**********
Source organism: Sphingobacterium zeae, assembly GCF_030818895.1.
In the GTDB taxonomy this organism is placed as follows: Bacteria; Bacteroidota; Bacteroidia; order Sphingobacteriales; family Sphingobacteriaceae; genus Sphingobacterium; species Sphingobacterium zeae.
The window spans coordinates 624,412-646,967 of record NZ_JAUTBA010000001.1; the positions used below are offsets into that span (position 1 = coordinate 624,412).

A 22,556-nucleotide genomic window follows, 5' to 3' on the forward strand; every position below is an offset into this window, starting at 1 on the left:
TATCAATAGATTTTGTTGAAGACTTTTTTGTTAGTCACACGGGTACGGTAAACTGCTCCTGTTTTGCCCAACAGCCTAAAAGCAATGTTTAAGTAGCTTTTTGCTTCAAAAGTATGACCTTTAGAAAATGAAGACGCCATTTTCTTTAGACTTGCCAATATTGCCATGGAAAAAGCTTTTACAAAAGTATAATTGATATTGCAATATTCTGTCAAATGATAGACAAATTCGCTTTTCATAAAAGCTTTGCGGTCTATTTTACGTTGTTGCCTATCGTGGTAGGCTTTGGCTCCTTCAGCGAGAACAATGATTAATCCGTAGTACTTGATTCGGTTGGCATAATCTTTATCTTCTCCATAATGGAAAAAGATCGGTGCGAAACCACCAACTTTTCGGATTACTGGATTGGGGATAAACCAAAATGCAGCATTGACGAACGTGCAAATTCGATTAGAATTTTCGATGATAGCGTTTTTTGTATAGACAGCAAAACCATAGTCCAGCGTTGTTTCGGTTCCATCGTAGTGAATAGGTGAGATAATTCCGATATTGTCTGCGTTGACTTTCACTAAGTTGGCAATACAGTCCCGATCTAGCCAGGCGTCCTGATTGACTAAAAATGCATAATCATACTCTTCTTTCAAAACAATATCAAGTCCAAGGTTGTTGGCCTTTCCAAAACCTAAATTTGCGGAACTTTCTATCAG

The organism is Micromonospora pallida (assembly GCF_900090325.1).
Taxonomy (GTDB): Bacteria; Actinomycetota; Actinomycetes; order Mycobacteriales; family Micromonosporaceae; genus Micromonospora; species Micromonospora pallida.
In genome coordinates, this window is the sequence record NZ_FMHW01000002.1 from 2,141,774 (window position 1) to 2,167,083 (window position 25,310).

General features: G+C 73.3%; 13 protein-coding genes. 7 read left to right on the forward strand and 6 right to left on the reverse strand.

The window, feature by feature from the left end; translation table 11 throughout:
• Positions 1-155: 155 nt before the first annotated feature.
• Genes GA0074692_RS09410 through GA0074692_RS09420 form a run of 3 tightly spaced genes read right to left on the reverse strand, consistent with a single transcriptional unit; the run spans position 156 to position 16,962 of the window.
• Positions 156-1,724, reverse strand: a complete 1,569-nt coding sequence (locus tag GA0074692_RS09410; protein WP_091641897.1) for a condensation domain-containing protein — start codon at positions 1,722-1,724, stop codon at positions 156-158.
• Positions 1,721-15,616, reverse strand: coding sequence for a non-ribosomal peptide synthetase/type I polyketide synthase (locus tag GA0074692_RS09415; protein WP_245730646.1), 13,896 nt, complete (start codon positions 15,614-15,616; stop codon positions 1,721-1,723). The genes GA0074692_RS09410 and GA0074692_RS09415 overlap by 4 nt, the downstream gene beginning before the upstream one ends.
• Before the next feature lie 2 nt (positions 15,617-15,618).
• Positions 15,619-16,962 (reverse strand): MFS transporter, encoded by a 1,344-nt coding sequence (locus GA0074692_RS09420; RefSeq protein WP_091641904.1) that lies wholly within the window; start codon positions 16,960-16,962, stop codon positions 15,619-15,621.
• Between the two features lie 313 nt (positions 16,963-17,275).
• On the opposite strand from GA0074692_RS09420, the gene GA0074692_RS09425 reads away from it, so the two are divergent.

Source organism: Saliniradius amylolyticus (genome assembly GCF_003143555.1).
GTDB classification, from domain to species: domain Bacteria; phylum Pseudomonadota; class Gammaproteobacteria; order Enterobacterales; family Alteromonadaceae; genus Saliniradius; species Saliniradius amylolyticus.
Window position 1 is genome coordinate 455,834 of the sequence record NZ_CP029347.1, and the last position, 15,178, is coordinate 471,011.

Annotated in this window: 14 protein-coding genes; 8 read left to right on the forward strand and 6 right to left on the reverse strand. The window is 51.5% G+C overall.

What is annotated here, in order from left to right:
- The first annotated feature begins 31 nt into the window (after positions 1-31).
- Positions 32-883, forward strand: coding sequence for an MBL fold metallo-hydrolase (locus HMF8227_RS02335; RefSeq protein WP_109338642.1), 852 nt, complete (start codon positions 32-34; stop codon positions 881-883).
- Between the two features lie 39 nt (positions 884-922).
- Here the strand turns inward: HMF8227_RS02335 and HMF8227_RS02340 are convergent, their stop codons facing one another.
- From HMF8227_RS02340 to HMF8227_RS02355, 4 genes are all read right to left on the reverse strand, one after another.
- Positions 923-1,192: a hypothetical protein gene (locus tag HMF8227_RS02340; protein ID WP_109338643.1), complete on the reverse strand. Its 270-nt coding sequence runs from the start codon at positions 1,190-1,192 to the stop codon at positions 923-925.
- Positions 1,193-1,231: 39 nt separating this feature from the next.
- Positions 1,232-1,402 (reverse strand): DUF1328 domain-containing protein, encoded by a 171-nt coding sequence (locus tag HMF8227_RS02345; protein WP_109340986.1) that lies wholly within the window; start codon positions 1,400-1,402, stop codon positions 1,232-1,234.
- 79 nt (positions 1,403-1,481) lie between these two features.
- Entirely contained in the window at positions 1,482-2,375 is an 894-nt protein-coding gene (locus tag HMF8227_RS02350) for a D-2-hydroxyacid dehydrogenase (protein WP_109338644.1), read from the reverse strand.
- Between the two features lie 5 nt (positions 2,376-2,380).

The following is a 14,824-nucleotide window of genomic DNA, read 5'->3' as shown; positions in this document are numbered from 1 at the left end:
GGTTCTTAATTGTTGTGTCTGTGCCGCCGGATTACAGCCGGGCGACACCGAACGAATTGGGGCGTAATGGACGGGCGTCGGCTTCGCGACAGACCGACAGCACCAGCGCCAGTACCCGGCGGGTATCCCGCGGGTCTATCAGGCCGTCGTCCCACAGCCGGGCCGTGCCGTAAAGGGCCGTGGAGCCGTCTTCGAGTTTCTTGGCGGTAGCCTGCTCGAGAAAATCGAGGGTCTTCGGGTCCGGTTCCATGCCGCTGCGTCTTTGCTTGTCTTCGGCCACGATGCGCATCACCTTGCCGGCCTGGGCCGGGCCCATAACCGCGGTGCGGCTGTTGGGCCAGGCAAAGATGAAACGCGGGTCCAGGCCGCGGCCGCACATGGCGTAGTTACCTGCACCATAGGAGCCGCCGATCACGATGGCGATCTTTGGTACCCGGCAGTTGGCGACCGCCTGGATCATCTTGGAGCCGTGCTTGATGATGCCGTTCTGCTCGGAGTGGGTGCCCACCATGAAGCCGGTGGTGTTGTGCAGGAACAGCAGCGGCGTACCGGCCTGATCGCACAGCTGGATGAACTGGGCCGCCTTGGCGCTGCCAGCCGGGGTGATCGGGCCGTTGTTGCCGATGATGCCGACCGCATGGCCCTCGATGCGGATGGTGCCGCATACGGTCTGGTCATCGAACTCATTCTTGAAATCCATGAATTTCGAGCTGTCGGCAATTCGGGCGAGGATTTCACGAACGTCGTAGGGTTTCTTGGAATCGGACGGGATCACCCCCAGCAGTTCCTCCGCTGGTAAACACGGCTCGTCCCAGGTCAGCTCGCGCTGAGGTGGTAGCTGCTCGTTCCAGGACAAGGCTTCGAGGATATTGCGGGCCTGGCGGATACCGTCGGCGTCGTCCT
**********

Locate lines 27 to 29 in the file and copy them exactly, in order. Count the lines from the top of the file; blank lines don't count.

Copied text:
- Here the strand turns inward: HMF8227_RS02335 and HMF8227_RS02340 are convergent, their stop codons facing one another.
- From HMF8227_RS02340 to HMF8227_RS02355, 4 genes are all read right to left on the reverse strand, one after another.
- Positions 923-1,192: a hypothetical protein gene (locus tag HMF8227_RS02340; protein ID WP_109338643.1), complete on the reverse strand. Its 270-nt coding sequence runs from the start codon at positions 1,190-1,192 to the stop codon at positions 923-925.